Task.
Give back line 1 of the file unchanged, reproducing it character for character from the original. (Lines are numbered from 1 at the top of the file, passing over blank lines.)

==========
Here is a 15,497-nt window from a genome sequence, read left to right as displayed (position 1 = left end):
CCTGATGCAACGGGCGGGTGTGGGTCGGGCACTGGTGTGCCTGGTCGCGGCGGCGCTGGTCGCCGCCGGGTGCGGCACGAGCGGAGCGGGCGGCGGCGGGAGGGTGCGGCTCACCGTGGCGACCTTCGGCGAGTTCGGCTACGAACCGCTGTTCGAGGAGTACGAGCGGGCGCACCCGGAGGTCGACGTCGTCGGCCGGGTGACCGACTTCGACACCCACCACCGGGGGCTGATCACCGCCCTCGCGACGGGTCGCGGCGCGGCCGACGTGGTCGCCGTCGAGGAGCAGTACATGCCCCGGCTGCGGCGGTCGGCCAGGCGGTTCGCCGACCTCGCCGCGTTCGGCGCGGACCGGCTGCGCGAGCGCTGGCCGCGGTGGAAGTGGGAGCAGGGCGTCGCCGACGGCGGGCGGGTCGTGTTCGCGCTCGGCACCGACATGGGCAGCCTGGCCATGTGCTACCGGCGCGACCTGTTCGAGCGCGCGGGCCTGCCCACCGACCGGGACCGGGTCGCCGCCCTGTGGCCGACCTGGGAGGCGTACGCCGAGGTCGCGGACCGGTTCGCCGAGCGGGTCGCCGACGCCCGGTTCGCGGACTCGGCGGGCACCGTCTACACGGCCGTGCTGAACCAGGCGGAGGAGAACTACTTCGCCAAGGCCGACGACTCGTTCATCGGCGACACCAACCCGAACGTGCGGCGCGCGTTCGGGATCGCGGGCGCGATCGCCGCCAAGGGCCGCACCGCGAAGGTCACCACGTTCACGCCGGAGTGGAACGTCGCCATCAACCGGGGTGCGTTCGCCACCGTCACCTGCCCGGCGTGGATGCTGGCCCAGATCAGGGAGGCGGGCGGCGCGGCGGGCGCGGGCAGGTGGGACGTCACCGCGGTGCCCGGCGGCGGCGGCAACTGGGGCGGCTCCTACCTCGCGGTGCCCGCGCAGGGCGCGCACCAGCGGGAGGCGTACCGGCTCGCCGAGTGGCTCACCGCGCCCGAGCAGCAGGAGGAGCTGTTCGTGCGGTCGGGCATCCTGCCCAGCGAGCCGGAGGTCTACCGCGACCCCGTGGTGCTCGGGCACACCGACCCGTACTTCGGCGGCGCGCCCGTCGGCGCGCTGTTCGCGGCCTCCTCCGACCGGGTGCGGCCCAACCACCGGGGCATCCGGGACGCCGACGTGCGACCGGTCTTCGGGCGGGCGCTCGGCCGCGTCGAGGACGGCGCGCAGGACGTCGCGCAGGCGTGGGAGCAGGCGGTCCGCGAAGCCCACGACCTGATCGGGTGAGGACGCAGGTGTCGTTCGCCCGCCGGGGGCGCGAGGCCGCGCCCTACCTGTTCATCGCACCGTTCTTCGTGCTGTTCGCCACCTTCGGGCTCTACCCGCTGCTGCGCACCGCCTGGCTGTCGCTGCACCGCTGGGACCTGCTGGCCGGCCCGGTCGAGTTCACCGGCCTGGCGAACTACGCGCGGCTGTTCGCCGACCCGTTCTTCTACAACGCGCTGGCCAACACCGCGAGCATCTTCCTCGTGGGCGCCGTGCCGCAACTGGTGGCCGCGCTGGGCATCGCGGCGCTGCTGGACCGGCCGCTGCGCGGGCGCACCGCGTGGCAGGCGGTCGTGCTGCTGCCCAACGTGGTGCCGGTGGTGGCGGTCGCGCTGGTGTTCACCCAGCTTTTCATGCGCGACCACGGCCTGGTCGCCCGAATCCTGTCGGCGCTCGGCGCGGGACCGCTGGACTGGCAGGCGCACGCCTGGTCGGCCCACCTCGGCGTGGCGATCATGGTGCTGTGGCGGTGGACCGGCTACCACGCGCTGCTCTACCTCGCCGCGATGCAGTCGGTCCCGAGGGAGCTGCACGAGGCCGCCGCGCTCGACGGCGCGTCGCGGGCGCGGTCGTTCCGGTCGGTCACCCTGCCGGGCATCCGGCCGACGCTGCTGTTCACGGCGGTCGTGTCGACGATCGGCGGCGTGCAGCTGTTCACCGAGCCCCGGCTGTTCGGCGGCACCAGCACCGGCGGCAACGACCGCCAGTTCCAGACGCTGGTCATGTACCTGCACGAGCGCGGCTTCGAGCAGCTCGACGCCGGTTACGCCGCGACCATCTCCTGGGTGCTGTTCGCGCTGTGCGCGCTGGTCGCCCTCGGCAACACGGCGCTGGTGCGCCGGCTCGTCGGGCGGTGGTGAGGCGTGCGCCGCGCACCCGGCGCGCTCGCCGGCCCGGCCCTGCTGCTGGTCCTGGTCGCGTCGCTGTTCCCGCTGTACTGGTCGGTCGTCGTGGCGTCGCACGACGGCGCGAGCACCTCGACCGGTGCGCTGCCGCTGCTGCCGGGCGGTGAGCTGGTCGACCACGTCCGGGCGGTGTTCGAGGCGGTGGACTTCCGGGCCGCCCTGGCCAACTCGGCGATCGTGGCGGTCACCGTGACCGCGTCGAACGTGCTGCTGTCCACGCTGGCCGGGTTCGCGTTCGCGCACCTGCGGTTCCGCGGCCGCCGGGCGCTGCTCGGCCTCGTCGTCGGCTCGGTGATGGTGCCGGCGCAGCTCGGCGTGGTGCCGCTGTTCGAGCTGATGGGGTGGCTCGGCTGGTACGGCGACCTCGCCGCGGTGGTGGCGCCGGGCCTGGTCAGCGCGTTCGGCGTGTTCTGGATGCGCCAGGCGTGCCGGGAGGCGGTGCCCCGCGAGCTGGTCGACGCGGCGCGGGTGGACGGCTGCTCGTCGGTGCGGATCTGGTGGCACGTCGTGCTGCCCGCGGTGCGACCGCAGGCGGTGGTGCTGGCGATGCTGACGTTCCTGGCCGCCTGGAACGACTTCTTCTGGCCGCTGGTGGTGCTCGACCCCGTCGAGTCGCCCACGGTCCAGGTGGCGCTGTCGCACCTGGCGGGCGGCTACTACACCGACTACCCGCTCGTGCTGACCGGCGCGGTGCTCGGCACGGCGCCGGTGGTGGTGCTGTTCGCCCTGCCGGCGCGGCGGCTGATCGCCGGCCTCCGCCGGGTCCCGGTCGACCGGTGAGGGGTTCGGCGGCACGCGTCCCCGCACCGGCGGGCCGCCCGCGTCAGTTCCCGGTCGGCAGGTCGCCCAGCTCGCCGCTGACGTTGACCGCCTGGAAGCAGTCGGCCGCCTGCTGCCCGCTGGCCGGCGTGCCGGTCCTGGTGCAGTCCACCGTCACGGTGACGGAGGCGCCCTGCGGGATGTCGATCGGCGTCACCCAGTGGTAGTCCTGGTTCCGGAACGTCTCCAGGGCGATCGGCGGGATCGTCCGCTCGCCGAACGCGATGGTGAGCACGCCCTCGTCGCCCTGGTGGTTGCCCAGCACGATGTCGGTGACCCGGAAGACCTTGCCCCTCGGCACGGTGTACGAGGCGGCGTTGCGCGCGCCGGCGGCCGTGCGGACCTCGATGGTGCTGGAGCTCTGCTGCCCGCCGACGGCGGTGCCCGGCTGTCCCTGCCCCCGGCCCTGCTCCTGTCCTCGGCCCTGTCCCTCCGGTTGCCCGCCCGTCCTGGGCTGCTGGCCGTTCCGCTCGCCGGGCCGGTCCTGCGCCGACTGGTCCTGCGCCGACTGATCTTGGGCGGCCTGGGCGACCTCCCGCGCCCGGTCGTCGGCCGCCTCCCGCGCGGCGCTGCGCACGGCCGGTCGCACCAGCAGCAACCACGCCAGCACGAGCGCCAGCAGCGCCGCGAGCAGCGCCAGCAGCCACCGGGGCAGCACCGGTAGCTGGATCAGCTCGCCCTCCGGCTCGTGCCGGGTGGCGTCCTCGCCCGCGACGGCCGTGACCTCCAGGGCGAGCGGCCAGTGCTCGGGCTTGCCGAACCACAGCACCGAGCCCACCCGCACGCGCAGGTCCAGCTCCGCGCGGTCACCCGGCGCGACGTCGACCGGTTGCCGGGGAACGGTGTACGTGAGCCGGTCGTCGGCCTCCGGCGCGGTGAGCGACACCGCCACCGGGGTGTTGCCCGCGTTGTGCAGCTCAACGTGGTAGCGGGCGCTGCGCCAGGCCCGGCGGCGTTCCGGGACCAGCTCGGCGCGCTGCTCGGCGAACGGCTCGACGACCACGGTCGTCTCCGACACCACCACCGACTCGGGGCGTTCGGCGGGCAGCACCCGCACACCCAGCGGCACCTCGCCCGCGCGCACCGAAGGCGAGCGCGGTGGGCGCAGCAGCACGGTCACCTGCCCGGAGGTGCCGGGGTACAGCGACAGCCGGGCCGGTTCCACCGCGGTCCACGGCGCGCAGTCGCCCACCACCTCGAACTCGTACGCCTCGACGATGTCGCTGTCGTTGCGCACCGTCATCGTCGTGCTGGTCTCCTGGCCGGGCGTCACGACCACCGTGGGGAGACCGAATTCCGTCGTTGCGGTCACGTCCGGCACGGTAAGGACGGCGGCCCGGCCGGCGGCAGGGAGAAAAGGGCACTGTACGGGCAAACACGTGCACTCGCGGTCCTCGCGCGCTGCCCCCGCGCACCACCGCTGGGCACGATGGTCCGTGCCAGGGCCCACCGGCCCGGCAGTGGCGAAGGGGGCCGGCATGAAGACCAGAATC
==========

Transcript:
Here is a 15,497-nt window from a genome sequence, read left to right as displayed (position 1 = left end):